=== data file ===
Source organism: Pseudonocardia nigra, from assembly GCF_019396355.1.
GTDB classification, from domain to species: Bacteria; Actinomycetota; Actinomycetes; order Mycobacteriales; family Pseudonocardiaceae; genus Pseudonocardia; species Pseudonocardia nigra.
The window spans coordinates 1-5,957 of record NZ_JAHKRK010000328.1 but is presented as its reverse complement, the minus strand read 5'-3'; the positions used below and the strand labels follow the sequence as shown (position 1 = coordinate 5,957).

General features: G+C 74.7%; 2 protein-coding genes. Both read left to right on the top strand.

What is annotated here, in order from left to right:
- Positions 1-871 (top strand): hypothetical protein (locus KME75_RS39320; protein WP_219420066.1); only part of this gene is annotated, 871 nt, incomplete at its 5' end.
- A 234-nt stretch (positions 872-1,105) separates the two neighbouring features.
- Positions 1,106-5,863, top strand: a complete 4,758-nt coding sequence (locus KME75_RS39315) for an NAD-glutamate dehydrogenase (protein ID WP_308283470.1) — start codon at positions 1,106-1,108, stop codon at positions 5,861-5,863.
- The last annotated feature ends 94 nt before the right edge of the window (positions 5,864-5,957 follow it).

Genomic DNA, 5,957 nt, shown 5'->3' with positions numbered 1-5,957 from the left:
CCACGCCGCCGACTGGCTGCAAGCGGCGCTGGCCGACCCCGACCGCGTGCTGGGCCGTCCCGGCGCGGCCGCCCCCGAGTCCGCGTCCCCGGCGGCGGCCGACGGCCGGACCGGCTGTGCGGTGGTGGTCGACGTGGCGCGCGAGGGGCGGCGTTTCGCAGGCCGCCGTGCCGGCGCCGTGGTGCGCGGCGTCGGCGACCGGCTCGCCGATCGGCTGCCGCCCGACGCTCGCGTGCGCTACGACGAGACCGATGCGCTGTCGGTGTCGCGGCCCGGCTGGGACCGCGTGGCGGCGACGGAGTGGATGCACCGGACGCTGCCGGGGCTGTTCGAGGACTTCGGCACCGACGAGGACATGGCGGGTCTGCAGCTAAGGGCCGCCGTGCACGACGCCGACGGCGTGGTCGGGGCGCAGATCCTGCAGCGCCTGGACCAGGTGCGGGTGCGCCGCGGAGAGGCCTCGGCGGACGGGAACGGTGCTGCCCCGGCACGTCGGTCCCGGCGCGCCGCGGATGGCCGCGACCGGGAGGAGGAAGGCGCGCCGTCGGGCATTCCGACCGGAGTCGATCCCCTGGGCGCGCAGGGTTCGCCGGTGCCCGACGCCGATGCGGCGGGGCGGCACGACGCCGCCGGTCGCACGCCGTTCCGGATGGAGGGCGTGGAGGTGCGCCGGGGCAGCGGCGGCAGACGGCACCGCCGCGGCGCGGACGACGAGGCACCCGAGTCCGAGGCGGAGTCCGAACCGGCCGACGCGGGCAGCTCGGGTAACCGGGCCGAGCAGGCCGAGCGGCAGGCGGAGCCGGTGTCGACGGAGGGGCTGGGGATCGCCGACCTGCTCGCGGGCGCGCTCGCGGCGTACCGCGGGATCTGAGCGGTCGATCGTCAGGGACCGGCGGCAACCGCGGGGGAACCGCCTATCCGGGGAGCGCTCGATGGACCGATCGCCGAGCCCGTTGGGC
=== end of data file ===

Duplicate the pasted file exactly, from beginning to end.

Source organism: Pseudonocardia nigra, from assembly GCF_019396355.1.
GTDB classification, from domain to species: Bacteria; Actinomycetota; Actinomycetes; order Mycobacteriales; family Pseudonocardiaceae; genus Pseudonocardia; species Pseudonocardia nigra.
The window spans coordinates 1-5,957 of record NZ_JAHKRK010000328.1 but is presented as its reverse complement, the minus strand read 5'-3'; the positions used below and the strand labels follow the sequence as shown (position 1 = coordinate 5,957).

General features: G+C 74.7%; 2 protein-coding genes. Both read left to right on the top strand.

What is annotated here, in order from left to right:
- Positions 1-871 (top strand): hypothetical protein (locus KME75_RS39320; protein WP_219420066.1); only part of this gene is annotated, 871 nt, incomplete at its 5' end.
- A 234-nt stretch (positions 872-1,105) separates the two neighbouring features.
- Positions 1,106-5,863, top strand: a complete 4,758-nt coding sequence (locus KME75_RS39315) for an NAD-glutamate dehydrogenase (protein ID WP_308283470.1) — start codon at positions 1,106-1,108, stop codon at positions 5,861-5,863.
- The last annotated feature ends 94 nt before the right edge of the window (positions 5,864-5,957 follow it).

Genomic DNA, 5,957 nt, shown 5'->3' with positions numbered 1-5,957 from the left:
CCACGCCGCCGACTGGCTGCAAGCGGCGCTGGCCGACCCCGACCGCGTGCTGGGCCGTCCCGGCGCGGCCGCCCCCGAGTCCGCGTCCCCGGCGGCGGCCGACGGCCGGACCGGCTGTGCGGTGGTGGTCGACGTGGCGCGCGAGGGGCGGCGTTTCGCAGGCCGCCGTGCCGGCGCCGTGGTGCGCGGCGTCGGCGACCGGCTCGCCGATCGGCTGCCGCCCGACGCTCGCGTGCGCTACGACGAGACCGATGCGCTGTCGGTGTCGCGGCCCGGCTGGGACCGCGTGGCGGCGACGGAGTGGATGCACCGGACGCTGCCGGGGCTGTTCGAGGACTTCGGCACCGACGAGGACATGGCGGGTCTGCAGCTAAGGGCCGCCGTGCACGACGCCGACGGCGTGGTCGGGGCGCAGATCCTGCAGCGCCTGGACCAGGTGCGGGTGCGCCGCGGAGAGGCCTCGGCGGACGGGAACGGTGCTGCCCCGGCACGTCGGTCCCGGCGCGCCGCGGATGGCCGCGACCGGGAGGAGGAAGGCGCGCCGTCGGGCATTCCGACCGGAGTCGATCCCCTGGGCGCGCAGGGTTCGCCGGTGCCCGACGCCGATGCGGCGGGGCGGCACGACGCCGCCGGTCGCACGCCGTTCCGGATGGAGGGCGTGGAGGTGCGCCGGGGCAGCGGCGGCAGACGGCACCGCCGCGGCGCGGACGACGAGGCACCCGAGTCCGAGGCGGAGTCCGAACCGGCCGACGCGGGCAGCTCGGGTAACCGGGCCGAGCAGGCCGAGCGGCAGGCGGAGCCGGTGTCGACGGAGGGGCTGGGGATCGCCGACCTGCTCGCGGGCGCGCTCGCGGCGTACCGCGGGATCTGAGCGGTCGATCGTCAGGGACCGGCGGCAACCGCGGGGGAACCGCCTATCCGGGGAGCGCTCGATGGACCGATCGCCGAGCCCGTTGGGC